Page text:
Offside, 26 February

It's bad sport to snitch on the other teams' goal celebrations.

Duleep Allirajah

Topics Politics

Have you ever wondered why the Goodison Park PA system blasts out the theme tune from that old police series Z-Cars when the players run out on to the pitch? Now, finally, I’ve discovered the answer. It’s because Everton fans are all copper’s narks.

Merseyside police announced this week that they want to question four Manchester United players – Ruud van Nistelrooy, Roy Keane, Cristiano Ronaldo and Gary Neville – about their goal celebrations during the dramatic Premiership game at Goodison on 7 February 2004. In a thrilling, topsy-turvy game, Everton clawed back a 3-0 deficit only for United to snatch all three points when Ruud van Nistelrooy netted a last-minute winner.

Everton fans were understandably gutted. However, a number of supporters were so incensed by the United players’ goal celebrations that they stayed behind after the final whistle to file official complaints. Everton reportedly forwarded 100 written statements to the police. The United players in question are accused of making obscene gestures and swearing at the home fans. Roy Keane is alleged to have made a V-sign and shouted ‘fuck off’ in front of children in the family enclosure.

It’s not the first time that Everton fans have got their knickers in a twist over an opponent’s goal celebrations. Earlier this season Arsenal’s Thierry Henry celebrated a goal against Everton at Highbury by removing his shirt, running over to the travelling supporters, and apparently blowing a kiss at them – though Henry claims that the gesture was directed to his family in an executive box above. Everton fans were so enraged by the spectacle of the French striker’s bare chest and amorous gesture that they had to be physically restrained by stewards.

It remains to be seen whether the police or the FA will take any further action against the four Manchester United players. Gary Neville can’t see what all the fuss is about. ‘It’s an overreaction’, he said. ‘We scored a goal in the last minute to win 4-3 so what do they want us to do? Just walk back and say “good goal boys”?’ Actually, it’s more than just an overreaction. It’s pathetic with a capital P. It’s also utterly hypocritical. Everton fans are hardly shrinking violets themselves when it comes to goading opponents. Whenever Manchester United visit Goodison Park you’ll invariably hear songs about the Munich air crash accompanied by aeroplane gestures. And I’ve got no quarrel with that. Winding up the opposition is what fans are supposed to do.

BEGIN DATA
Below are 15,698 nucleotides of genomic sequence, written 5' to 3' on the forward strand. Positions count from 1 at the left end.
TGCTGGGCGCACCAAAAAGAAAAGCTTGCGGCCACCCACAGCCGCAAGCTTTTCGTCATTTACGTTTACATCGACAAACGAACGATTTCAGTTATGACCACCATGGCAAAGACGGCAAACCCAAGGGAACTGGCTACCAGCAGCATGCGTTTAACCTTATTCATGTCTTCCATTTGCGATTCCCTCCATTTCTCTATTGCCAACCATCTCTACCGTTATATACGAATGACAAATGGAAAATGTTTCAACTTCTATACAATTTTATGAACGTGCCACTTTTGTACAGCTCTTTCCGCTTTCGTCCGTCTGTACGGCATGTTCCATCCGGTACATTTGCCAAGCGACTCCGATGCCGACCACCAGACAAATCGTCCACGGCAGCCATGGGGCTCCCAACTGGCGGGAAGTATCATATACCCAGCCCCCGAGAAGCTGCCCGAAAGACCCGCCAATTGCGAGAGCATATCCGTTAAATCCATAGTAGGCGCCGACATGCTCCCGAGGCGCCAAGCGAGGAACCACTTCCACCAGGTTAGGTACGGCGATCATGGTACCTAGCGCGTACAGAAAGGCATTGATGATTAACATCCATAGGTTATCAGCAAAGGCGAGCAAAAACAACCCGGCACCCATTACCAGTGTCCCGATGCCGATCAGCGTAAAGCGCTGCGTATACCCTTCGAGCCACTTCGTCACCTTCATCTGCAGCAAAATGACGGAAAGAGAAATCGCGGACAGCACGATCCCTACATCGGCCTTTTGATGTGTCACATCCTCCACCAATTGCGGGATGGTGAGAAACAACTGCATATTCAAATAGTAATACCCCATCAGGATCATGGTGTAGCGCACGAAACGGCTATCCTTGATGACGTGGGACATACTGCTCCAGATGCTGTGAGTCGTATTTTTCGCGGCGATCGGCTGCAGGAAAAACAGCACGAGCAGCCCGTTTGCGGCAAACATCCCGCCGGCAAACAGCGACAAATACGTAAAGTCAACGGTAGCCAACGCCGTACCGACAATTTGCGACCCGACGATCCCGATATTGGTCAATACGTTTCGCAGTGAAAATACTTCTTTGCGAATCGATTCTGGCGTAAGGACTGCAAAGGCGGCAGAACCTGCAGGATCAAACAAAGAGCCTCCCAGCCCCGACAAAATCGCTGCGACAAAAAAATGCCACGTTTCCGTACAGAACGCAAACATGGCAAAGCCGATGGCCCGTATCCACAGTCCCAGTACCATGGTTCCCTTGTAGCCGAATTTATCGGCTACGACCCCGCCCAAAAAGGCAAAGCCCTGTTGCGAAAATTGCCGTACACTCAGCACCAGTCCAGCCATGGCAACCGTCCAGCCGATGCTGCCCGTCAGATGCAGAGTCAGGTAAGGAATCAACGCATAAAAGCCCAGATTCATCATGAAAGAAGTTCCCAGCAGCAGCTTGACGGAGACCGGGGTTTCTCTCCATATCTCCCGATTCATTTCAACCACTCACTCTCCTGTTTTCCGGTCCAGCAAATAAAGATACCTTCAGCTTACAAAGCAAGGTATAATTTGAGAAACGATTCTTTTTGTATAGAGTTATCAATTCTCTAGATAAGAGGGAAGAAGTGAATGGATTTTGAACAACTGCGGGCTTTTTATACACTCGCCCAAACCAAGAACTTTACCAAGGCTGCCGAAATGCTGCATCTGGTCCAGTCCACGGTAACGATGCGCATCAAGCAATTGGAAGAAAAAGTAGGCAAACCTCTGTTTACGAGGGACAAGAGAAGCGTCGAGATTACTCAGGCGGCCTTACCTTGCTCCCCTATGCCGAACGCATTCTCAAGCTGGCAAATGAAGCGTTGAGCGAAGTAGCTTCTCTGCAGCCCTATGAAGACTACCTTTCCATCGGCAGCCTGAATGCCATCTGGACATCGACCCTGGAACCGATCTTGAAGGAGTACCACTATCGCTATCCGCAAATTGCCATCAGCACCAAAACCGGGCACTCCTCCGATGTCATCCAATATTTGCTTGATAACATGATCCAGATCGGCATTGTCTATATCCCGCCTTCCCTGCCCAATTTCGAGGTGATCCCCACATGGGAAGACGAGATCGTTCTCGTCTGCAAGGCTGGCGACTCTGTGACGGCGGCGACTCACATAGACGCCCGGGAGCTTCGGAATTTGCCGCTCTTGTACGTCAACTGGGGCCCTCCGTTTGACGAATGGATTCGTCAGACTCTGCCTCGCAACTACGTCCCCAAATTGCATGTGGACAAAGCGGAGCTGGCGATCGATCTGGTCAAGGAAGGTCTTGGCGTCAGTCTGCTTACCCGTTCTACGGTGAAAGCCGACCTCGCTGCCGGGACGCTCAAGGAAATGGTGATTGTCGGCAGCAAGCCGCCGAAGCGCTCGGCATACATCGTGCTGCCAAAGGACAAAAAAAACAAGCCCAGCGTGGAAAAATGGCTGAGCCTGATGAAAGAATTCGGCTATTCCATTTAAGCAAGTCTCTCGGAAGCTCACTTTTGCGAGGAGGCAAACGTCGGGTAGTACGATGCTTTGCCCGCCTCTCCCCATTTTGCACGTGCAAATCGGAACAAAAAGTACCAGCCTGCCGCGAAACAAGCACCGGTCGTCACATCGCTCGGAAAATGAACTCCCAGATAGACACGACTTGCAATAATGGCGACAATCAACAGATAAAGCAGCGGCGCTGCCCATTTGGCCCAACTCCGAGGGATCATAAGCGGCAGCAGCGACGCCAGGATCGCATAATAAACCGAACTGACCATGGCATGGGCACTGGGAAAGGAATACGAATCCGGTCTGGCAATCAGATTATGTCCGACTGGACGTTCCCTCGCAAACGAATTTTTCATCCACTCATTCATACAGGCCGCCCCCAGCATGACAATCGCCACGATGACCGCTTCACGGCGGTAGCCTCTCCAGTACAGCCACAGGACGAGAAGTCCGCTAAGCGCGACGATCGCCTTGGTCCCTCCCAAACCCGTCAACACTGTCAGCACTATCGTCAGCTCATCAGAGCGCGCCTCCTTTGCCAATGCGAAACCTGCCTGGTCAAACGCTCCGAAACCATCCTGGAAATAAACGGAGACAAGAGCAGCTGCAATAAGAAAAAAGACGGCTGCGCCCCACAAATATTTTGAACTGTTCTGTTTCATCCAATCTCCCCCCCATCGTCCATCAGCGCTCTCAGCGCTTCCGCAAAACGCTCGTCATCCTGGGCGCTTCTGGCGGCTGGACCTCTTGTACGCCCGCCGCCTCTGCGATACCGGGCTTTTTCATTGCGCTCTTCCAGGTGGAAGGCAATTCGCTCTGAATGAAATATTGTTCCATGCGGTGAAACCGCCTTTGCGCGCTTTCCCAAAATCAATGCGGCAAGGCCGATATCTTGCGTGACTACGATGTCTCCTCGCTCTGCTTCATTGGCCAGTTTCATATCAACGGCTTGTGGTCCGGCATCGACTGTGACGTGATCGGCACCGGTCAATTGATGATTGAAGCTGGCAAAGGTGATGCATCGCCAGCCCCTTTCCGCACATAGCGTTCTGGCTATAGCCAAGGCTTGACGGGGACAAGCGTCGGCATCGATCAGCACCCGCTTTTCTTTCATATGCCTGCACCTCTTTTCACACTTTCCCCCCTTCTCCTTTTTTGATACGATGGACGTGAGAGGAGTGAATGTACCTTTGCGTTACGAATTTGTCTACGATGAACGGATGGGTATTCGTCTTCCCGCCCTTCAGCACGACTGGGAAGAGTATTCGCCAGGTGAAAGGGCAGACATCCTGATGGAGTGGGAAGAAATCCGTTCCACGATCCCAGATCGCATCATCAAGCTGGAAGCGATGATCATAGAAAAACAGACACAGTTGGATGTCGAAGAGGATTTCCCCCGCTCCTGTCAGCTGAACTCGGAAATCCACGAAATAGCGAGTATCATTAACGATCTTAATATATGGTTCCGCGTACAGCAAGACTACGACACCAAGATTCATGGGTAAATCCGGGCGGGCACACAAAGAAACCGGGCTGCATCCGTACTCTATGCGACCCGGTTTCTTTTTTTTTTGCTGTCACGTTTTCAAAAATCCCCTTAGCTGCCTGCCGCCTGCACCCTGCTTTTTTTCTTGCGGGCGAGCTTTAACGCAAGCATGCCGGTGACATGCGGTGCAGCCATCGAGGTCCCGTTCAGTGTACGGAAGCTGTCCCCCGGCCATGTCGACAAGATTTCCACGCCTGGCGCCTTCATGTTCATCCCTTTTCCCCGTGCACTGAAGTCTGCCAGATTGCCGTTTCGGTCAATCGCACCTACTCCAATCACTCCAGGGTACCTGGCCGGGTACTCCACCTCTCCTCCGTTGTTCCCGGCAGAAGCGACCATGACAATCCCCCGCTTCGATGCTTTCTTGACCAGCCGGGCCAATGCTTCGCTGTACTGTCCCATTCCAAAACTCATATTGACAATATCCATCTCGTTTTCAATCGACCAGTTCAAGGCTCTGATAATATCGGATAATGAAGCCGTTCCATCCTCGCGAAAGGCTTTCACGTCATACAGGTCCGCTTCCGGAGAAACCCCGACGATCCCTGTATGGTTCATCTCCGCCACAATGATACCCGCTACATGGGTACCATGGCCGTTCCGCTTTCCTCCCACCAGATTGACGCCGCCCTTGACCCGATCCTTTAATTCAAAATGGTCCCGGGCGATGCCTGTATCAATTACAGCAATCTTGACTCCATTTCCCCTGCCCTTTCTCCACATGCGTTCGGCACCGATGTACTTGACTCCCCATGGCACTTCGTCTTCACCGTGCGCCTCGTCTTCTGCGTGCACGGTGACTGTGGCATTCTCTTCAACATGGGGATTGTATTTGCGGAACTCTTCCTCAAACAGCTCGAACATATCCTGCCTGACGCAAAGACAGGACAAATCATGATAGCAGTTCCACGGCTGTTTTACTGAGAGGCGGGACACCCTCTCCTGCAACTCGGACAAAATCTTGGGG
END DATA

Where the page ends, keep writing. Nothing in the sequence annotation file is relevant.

But if you’re going to dish out the abuse you’ve got to be big enough to take it on the chin as well. I think that players are perfectly entitled to repay the taunts by indulging in provocative goal celebrations. A finger over the mouth or hand cupped to the ear to say ‘it’s all gone quiet’ is the perfect riposte to terrace abuse. A classic of the genre was Robbie Fowler’s coke-snorting celebration in front of the Everton fans who had been taunting him throughout the game about his alleged drug habit.

It has, however, become increasingly common in recent years for affronted fans to run crying to the authorities to complain about players’ behaviour. Pious supporters bleating about the provocative actions of players has become the dismal staple of football phone-in programmes and internet discussion boards. I guess this is inevitable in a grass-thy-neighbour culture, which has spawned countless telephone hotlines for us to rat on dole cheats, litter louts, noisy neighbours, workplace bullies and football thugs – to name but a few.

The Football Association, ever eager to regulate any expressions of passion, have instructed officials to clamp down on inflammatory goal celebrations this season. Referees have been told to caution players for celebrations or gestures that might ‘incite’ spectators. The subtext of course is that spectators are dumb, suggestible, replica-shirted beasts who are devoid of free will and therefore incapable of restraining themselves.

Those Everton fans who lodged official complaints will no doubt say that there were children present. This is an all too familiar refrain. ‘Not in front of the children’ has become the standard justification for the War on Offensive Behaviour that is being waged in our football stadiums. My reply is quite simple. Football grounds are places where grown men go to scream and swear. If you don’t want your kids to hear vulgar or abusive language then leave them at home. End of story.

To enquire about republishing spiked’s content, a right to reply or to request a correction, please contact the managing editor, Viv Regan.

Topics Politics


Want to join the conversation?

Only spiked supporters and patrons, who donate regularly to us, can comment on our articles.

Join today